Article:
Mandelson, Peter (Times Online, UK) 2009-03-17
“A crisis invites us to think the unthinkable”, writes Peter Mandelson, former European Union (EU) trade commissioner. As Gordon Brown argued recently, “there is no conventional thinking that should be so ingrained that we are not willing to test its assumptions in the search for solutions to the credit crunch and the rebuilding of global growth”, he says.
As the build-up to the G20 crisis summit to be held in London next month intensifies, leaders have reiterated the imperative of ensuring that the global trading system remains open through the downturn. Mandelson argues that the basic case for open, free trade “has not been damaged by the credit crunch, and it remains central to any chance of a sustained global recovery”.
None of the Group of 20 major developing economies has failed to benefit from the expansion of trade and the creation of a global economy in the 20th century. Open trade has been a driving force in the rising levels of global prosperity that had been witnessed for the two decades before the crisis hit. “The growth of trade allowed countries and their companies to specialise and compete for sales globally rather than just in their home market”, Mandelson writes.
Including developing regions in global production lines supplying developed world markets has further driven growth and lifted more people out of poverty more quickly than ever before. These economies have created demand for imports from the developed world in turn.
It is this demand engine that has been stalled by the credit crisis, particularly because it has dried up much of the temporary credit that finances 90 percent of international trade. Facing the G20 governments is the fundamental challenge of rebuilding the global demand engine so that demand is transmitted throughout the global economy. This requires an open trading system.
United States President Barack Obama’s chief economic adviser Larry Summers argued last week that this is the reason internationally coordinated fiscal stimulus measures are important. Consequently, the G20 needs to coordinate and reinforce each other for the sake of economic effectiveness as well as economic fairness.
If the crisis of the 1930s taught us anything, it is the importance of trade in driving recovery, Mandelson says.
When business representatives from across the globe meet in London this week ahead of the G20 Summit, the key message they can send to the G20 political leaders is that they must avoid a repetition of what happen some 70 years ago. The Group should be urged to renew a pledge made in Washington in November not to erect any new barriers to trade or investment.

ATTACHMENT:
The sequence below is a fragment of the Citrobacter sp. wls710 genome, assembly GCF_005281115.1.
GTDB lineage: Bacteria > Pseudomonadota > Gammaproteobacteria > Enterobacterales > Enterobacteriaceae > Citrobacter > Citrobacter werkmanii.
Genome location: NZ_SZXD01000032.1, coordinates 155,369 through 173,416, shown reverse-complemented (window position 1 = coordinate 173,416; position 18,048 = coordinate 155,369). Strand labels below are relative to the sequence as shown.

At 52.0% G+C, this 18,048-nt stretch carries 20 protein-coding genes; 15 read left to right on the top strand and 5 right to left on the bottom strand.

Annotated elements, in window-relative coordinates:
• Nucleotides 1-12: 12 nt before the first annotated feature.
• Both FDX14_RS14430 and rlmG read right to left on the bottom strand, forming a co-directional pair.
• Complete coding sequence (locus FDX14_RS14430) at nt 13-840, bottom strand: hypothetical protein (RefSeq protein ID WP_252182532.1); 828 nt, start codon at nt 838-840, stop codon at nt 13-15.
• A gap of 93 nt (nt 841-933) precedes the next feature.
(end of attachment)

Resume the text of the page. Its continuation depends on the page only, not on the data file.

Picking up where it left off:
The G20 represents 90 percent of all global trade.
Furthermore, the leaders should commit to completing the Doha Round of world trade talks “as a matter of urgency, which… would strengthen world trade regulation to everyone’s benefit”. They should also “commit to strengthening the capacity of the World Bank and other financial institutions to bridge the trade finance gap for developing countries”, Mandelson says.
The ministers should condemn protectionism and actually mean it, he adds.
Free trade has long been the object of criticism. Although it does produce huge benefits for consumers and the wider economies, it comes with costs for industries exposed to greater competition. “Open trade must be flanked by policies that help workers to adapt to change and that enable the poorest countries to compete fairly with their more advanced trading partners”, Mandelson says.
“The growth that comes with rising trade, especially in the developing world, has to be sustainable and properly managed.”
According to him, trade was central to the pre-crunch global economy. However, the imbalances that emerged through the persistent trade deficits and surpluses of some of the world’s largest economies worked to destabilise the system.
“This and other governance challenges will keep the G20 busy enough. But the principle of open trade itself was not the problem and it is a necessary part of the solution. Whatever orthodoxies might need rethinking after the credit crunch, the value of open trade is not one of them.”
Mandelson is currently the British Secretary of State for Business, Enterprise and Regulatory Reform.